4th December 2020

Chrome gets to grips with tabnapping phishing attacks

Everything Else

Ten years after tabnapping was first demonstrated, Chrome is taking steps to stop it.

Tabnapping is a phishing attack where an open but inactive browser tab is quietly changed to a malicious site behind your back, exploiting users’ inability to keep track of what’s on each of their open browser tabs.

There are two variations:

In the original version, demonstrated by Firefox’s Aza Raskin a decade ago, a user loads a phishing site disguised as an innocent-looking website. When the user opens a second tab, the phishing site uses JavaScript or a meta refresh tag to transform itself into something else. When the user returns to the first tab it now looks like a login page for Facebook, Gmail, or another service.

Forgetting which site was originally open in that tab, the user logs into the fake service, handing over their credentials to the attackers behind it.

Luckily, it never became terribly popular among cybercriminals, probably because it was more involved than traditional phishing attacks which were already hugely successful.

In this original form of the attack the user must be lured to a malicious page. But there’s a second and potentially more dangerous variant called reverse tabnapping.

In reverse tabnapping, that first page can be genuine, which in theory raises the chance that users will be fooled.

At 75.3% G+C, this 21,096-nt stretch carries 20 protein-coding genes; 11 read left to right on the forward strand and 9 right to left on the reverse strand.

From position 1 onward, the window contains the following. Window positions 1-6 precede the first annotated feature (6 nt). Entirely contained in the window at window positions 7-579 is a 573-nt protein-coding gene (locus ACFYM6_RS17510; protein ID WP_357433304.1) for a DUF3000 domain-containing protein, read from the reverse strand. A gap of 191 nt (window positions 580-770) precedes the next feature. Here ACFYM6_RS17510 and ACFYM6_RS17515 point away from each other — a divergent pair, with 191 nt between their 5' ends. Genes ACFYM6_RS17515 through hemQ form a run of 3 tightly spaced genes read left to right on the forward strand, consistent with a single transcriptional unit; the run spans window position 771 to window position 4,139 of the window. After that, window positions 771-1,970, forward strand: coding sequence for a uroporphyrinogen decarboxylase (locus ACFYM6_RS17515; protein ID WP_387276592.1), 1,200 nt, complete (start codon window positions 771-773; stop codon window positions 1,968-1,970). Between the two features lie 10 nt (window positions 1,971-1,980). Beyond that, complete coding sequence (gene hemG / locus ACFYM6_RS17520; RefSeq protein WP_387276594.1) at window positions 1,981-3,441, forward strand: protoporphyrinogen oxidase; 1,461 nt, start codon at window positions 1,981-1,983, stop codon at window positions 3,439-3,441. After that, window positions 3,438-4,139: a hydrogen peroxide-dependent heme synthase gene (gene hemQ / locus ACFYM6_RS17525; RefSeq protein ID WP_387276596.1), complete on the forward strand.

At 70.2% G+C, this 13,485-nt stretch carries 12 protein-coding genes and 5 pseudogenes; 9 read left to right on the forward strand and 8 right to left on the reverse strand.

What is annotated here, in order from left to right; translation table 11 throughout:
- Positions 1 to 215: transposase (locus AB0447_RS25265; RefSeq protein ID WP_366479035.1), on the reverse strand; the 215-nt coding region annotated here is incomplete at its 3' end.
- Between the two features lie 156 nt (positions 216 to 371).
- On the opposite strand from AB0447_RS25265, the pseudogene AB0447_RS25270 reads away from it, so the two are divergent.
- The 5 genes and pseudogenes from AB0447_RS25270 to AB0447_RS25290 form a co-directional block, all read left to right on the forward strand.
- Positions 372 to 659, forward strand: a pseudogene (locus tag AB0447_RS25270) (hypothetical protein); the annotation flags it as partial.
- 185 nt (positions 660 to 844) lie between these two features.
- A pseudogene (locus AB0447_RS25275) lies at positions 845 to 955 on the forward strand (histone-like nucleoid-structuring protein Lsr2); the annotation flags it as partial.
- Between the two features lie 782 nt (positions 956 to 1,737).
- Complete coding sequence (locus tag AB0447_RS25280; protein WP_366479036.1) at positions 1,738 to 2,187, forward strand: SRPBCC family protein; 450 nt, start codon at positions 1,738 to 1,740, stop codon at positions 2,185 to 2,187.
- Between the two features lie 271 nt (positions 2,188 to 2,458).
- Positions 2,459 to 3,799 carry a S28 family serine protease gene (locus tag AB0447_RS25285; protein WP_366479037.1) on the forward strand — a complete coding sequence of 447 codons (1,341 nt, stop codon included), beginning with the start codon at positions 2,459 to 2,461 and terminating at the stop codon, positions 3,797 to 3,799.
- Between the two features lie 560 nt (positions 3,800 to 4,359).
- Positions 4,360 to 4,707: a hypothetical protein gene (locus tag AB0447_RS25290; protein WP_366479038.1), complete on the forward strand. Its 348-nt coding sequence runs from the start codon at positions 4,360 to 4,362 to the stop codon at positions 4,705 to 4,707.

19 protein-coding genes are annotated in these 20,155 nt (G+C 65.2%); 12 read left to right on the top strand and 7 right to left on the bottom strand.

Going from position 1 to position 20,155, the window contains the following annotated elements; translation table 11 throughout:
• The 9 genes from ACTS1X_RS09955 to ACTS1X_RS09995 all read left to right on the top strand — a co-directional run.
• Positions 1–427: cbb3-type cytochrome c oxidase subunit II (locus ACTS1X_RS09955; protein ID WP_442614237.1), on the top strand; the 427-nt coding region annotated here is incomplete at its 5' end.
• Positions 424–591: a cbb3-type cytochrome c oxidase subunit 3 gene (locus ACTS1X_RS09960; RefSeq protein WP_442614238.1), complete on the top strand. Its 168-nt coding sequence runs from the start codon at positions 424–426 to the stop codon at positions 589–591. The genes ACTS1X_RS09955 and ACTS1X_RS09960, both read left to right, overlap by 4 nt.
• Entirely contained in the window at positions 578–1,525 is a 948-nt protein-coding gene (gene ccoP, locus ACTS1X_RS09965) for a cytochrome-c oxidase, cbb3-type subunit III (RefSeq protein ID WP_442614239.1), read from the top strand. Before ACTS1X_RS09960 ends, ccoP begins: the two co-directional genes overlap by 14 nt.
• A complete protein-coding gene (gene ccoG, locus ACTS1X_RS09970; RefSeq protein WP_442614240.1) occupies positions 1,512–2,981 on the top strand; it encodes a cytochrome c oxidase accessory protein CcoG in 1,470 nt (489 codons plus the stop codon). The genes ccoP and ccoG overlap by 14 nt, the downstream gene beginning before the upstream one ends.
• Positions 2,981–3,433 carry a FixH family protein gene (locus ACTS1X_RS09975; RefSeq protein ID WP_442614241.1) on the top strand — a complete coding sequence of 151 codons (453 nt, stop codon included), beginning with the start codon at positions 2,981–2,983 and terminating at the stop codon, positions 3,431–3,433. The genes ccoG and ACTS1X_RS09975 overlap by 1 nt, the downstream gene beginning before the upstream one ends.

In this form of the attack, a user loads a genuine web page and clicks a link on it that opens a site in a second tab. If an attacker is able to control the page in the second tab – perhaps by hacking the site or its DNS, or by intercepting the user’s HTTP traffic – they can swap the genuine site in the first tab for a malicious one (using the JavaScript opener object) while the user is busy on the second tab.

Browser fixes

It’s taken a long time for the industry to address the issue at a technical level. For years, the only way to counter this was to load a browser plug-in such as NoScript, but that came at the expense of manually approving or even blocking JavaScript from working on legitimate websites.

Site owners could protect users by adding the rel="noopener" attribute to links on their sites that open in a new tab. This severs the parent-child relationship between two tabs and solves the problem, but getting every website to do this (or even just some) was always going to be difficult.

The third possibility was to tweak browsers so that they assume the presence of a rel="noopener" attribute by default. That’s now happening - Firefox version 79 adopted this approach in July 2020 and Google says it is implementing the same change in Chrome version 88, due in January 2021.

The change will inevitably break some sites, and site owners who aren’t happy with the change can restore the original functionality by setting a rel="opener" attribute on links that should open in a new tab.

Importantly, it seems other browsers based on the Chromium core will get the same upgrade, so this change will apply to browsers such as Edge, Brave and Opera too.

The tabnapping story is another example of how difficult it is to stop phishing attacks by technical means alone. Technical changes take time because consensus takes time, by which point years can have elapsed. In this case the technical change is welcome, but it only addresses a single phishing tactic and attackers that rely on it will have plenty of time to move on before it’s rolled out.



Enter your email address to get full access

James Moore, CultureAI
By James Moore
CEO & FOUNDER
Trusted by

Get started now with 30 days free, instant access

Build a security culture where people prevent breaches.